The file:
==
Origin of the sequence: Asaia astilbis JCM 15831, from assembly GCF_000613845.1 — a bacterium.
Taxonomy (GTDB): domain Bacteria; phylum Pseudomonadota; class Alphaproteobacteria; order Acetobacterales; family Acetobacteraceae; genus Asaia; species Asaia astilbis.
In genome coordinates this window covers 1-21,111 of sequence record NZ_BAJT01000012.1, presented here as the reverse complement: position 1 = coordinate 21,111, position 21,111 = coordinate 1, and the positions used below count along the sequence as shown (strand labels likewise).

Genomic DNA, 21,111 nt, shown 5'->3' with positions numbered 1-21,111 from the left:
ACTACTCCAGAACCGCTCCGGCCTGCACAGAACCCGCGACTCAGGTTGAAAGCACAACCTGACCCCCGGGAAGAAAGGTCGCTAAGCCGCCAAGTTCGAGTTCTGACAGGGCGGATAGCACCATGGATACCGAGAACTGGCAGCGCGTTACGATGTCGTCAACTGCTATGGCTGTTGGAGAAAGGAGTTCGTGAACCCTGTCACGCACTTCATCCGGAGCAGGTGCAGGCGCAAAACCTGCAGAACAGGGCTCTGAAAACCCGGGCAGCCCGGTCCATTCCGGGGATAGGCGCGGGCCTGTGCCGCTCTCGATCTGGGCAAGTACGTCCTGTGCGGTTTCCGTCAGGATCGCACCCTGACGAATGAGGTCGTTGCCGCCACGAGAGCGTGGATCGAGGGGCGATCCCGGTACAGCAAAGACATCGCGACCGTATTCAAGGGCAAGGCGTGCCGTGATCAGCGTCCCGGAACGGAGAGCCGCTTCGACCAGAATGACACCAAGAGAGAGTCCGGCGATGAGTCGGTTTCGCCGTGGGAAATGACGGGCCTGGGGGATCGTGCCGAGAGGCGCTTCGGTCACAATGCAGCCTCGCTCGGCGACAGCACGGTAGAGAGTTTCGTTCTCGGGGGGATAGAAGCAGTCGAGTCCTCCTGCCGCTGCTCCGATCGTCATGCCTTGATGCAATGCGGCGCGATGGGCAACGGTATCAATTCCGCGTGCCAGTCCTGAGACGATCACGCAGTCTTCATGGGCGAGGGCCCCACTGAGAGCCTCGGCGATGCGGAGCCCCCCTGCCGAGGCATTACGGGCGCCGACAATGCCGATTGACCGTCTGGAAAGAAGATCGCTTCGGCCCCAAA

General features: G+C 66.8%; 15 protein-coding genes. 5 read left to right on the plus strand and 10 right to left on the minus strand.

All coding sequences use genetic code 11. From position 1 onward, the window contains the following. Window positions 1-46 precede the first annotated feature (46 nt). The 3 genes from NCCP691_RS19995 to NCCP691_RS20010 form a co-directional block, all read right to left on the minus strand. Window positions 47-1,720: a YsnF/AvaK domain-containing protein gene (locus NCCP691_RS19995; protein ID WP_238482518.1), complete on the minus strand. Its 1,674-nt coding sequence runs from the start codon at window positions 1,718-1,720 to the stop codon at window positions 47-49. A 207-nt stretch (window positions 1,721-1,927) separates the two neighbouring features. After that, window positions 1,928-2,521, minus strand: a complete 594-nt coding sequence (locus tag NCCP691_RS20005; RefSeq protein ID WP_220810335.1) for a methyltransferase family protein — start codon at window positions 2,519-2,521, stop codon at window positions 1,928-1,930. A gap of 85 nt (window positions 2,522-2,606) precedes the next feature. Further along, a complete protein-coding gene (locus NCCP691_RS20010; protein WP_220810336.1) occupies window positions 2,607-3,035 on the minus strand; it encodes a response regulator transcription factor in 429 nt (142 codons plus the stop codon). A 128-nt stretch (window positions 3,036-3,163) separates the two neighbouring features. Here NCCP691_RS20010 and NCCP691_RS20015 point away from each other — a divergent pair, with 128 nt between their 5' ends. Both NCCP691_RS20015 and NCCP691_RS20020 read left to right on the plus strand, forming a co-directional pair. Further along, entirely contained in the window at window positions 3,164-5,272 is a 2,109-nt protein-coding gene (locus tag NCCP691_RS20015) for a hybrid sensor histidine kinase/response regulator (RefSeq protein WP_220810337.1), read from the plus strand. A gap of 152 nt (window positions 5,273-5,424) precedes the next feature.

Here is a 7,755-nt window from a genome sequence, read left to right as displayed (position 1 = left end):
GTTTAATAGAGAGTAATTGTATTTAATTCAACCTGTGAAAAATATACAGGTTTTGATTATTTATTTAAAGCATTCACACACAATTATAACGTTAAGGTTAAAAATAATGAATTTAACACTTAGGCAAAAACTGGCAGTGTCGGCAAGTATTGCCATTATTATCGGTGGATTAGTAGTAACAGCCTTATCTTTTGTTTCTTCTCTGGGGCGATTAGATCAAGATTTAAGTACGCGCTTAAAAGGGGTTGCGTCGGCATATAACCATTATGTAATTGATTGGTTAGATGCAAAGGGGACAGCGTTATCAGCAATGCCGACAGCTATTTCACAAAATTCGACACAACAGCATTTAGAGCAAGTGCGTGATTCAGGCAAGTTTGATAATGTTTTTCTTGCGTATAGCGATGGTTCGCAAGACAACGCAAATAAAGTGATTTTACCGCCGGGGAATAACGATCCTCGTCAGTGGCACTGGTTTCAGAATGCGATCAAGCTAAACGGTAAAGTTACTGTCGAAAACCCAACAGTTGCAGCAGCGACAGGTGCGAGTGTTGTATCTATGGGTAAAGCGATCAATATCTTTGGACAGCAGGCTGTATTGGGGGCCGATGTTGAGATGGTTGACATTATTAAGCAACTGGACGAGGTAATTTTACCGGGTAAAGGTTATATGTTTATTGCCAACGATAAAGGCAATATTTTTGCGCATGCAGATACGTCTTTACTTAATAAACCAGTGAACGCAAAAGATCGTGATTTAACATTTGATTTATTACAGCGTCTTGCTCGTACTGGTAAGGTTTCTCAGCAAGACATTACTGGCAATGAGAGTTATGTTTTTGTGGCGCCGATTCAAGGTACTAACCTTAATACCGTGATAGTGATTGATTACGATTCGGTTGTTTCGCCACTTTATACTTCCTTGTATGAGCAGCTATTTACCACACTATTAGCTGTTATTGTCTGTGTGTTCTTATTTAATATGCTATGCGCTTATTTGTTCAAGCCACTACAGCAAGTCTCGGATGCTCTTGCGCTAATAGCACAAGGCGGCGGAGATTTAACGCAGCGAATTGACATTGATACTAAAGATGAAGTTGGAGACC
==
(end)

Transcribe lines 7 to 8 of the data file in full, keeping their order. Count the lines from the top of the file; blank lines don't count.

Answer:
All coding sequences use genetic code 11. From position 1 onward, the window contains the following. Window positions 1-46 precede the first annotated feature (46 nt). The 3 genes from NCCP691_RS19995 to NCCP691_RS20010 form a co-directional block, all read right to left on the minus strand. Window positions 47-1,720: a YsnF/AvaK domain-containing protein gene (locus NCCP691_RS19995; protein ID WP_238482518.1), complete on the minus strand. Its 1,674-nt coding sequence runs from the start codon at window positions 1,718-1,720 to the stop codon at window positions 47-49. A 207-nt stretch (window positions 1,721-1,927) separates the two neighbouring features. After that, window positions 1,928-2,521, minus strand: a complete 594-nt coding sequence (locus tag NCCP691_RS20005; RefSeq protein ID WP_220810335.1) for a methyltransferase family protein — start codon at window positions 2,519-2,521, stop codon at window positions 1,928-1,930. A gap of 85 nt (window positions 2,522-2,606) precedes the next feature. Further along, a complete protein-coding gene (locus NCCP691_RS20010; protein WP_220810336.1) occupies window positions 2,607-3,035 on the minus strand; it encodes a response regulator transcription factor in 429 nt (142 codons plus the stop codon). A 128-nt stretch (window positions 3,036-3,163) separates the two neighbouring features. Here NCCP691_RS20010 and NCCP691_RS20015 point away from each other — a divergent pair, with 128 nt between their 5' ends. Both NCCP691_RS20015 and NCCP691_RS20020 read left to right on the plus strand, forming a co-directional pair. Further along, entirely contained in the window at window positions 3,164-5,272 is a 2,109-nt protein-coding gene (locus tag NCCP691_RS20015) for a hybrid sensor histidine kinase/response regulator (RefSeq protein WP_220810337.1), read from the plus strand. A gap of 152 nt (window positions 5,273-5,424) precedes the next feature.

Here is a 7,755-nt window from a genome sequence, read left to right as displayed (position 1 = left end):